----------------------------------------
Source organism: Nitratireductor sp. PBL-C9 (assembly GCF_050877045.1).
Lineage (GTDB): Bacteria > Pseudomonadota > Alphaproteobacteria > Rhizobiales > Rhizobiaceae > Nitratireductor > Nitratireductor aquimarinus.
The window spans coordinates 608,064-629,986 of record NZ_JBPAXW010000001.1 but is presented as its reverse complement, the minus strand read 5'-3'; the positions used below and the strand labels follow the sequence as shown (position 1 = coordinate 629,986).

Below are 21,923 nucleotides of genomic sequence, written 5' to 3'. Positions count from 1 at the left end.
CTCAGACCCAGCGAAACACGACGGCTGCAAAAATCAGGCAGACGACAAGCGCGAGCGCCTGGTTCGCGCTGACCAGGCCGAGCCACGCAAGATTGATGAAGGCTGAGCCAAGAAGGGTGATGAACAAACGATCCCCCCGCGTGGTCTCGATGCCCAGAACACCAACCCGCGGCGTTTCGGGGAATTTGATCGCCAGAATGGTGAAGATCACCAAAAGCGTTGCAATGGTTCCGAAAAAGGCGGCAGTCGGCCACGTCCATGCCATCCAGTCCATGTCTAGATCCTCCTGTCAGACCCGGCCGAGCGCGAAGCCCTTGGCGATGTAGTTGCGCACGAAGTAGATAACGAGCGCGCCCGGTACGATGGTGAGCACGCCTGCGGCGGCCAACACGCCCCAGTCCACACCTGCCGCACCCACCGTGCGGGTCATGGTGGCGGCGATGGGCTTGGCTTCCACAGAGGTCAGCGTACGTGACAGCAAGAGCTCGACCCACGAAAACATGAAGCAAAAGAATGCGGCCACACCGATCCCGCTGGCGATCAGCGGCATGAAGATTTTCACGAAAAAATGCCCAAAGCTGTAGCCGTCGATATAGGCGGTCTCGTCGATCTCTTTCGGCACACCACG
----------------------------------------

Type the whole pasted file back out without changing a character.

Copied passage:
Source organism: Nitratireductor sp. PBL-C9 (assembly GCF_050877045.1).
Lineage (GTDB): Bacteria > Pseudomonadota > Alphaproteobacteria > Rhizobiales > Rhizobiaceae > Nitratireductor > Nitratireductor aquimarinus.
The window spans coordinates 608,064-629,986 of record NZ_JBPAXW010000001.1 but is presented as its reverse complement, the minus strand read 5'-3'; the positions used below and the strand labels follow the sequence as shown (position 1 = coordinate 629,986).

Below are 21,923 nucleotides of genomic sequence, written 5' to 3'. Positions count from 1 at the left end.
CTCAGACCCAGCGAAACACGACGGCTGCAAAAATCAGGCAGACGACAAGCGCGAGCGCCTGGTTCGCGCTGACCAGGCCGAGCCACGCAAGATTGATGAAGGCTGAGCCAAGAAGGGTGATGAACAAACGATCCCCCCGCGTGGTCTCGATGCCCAGAACACCAACCCGCGGCGTTTCGGGGAATTTGATCGCCAGAATGGTGAAGATCACCAAAAGCGTTGCAATGGTTCCGAAAAAGGCGGCAGTCGGCCACGTCCATGCCATCCAGTCCATGTCTAGATCCTCCTGTCAGACCCGGCCGAGCGCGAAGCCCTTGGCGATGTAGTTGCGCACGAAGTAGATAACGAGCGCGCCCGGTACGATGGTGAGCACGCCTGCGGCGGCCAACACGCCCCAGTCCACACCTGCCGCACCCACCGTGCGGGTCATGGTGGCGGCGATGGGCTTGGCTTCCACAGAGGTCAGCGTACGTGACAGCAAGAGCTCGACCCACGAAAACATGAAGCAAAAGAATGCGGCCACACCGATCCCGCTGGCGATCAGCGGCATGAAGATTTTCACGAAAAAATGCCCAAAGCTGTAGCCGTCGATATAGGCGGTCTCGTCGATCTCTTTCGGCACACCACG